I think that if you take a look around at all the poverty, homelessness, unemployment, forclosures, food pantries that can't keep up with the demand, etc, etc, it seems to me that we are no where near ending this recession.

Guest's picture

I think technically that the recession is ending. Once GDP goes positive thats an official end to the recession. It will take a while for jobs to recover and for peoples confidence to rebound but I think we're starting to turn around.

Guest's picture
Bargain Addict

I tweeted but I don't know how to give you the "address" but it is Shaylasr at Twitter.

Guest's picture

The numbers used to identify the presence and end of a recession may tell us that "it's over". But my experience tells me this recession is far from over. I see some hopeful signs -- at work, they've actually found some money for training (always one of the first cutbacks when times are bad), and housing prices have rebounded some.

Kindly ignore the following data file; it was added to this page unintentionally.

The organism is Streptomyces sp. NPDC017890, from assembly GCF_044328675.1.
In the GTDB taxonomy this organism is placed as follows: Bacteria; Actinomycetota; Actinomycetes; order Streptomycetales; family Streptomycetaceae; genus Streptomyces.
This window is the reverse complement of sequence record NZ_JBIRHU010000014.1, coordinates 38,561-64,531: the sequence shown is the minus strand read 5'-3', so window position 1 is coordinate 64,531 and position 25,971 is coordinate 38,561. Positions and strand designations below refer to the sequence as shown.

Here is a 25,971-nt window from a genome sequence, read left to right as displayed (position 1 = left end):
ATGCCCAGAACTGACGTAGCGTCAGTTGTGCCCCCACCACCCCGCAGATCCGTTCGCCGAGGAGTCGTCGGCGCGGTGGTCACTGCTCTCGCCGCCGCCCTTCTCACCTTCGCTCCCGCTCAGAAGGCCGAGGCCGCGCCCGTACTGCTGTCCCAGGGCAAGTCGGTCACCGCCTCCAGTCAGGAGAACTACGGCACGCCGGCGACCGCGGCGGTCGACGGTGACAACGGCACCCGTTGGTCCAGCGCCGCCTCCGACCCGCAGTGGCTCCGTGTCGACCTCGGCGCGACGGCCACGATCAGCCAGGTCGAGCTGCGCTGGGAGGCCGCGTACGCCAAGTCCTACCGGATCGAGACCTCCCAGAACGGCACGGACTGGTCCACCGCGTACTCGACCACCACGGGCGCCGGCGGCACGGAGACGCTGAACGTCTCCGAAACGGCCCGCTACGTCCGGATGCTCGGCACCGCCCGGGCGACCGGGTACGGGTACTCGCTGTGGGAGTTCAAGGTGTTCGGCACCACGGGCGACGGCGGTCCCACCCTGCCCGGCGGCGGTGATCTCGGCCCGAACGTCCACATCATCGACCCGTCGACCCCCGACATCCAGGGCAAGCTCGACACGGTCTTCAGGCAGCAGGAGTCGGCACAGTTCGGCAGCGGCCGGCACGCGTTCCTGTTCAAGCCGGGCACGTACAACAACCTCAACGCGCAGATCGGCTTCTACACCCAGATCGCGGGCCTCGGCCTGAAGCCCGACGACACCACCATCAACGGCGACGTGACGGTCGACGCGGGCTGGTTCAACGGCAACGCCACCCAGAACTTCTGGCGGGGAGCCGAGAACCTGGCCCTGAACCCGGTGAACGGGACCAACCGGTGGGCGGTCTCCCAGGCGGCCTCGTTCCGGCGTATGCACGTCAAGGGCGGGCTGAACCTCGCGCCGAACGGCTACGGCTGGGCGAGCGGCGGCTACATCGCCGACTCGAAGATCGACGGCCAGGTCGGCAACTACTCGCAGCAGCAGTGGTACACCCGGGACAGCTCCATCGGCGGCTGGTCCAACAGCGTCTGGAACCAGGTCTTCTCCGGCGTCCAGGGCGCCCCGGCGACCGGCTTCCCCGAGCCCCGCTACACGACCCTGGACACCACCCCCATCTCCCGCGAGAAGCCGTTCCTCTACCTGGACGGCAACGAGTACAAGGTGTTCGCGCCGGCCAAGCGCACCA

But I also notice that, when I call a handyman for a home project, even the best of them are available in a couple of days -- they're not busy. We keep hearing about the next wave of foreclosures -- not speculators this time but "normal" people who are in houses they can no longer afford now that their hours or jobs were cut back or their ARMs adjusted. And the government has gamed the numbers on employment so long that they're meaningless in terms of who actually is employed gainfully and who simply has accepted underemployment or given up totally.

On top of that, we can't go back to where we were. It's simply unsustainable. The money sources for the consumers who propped up this economy for years are gone -- equity investments, deferred compensation, home equity, all gone. We've farmed out so much of our manufacturing capability that it would take big changes to shift that momentum. And we've spent years -- maybe decades -- playing accounting games by taking the funding of wars off the books and by shaving infrastructure costs to the point where expensive repairs are needed, not just catching up on maintenance.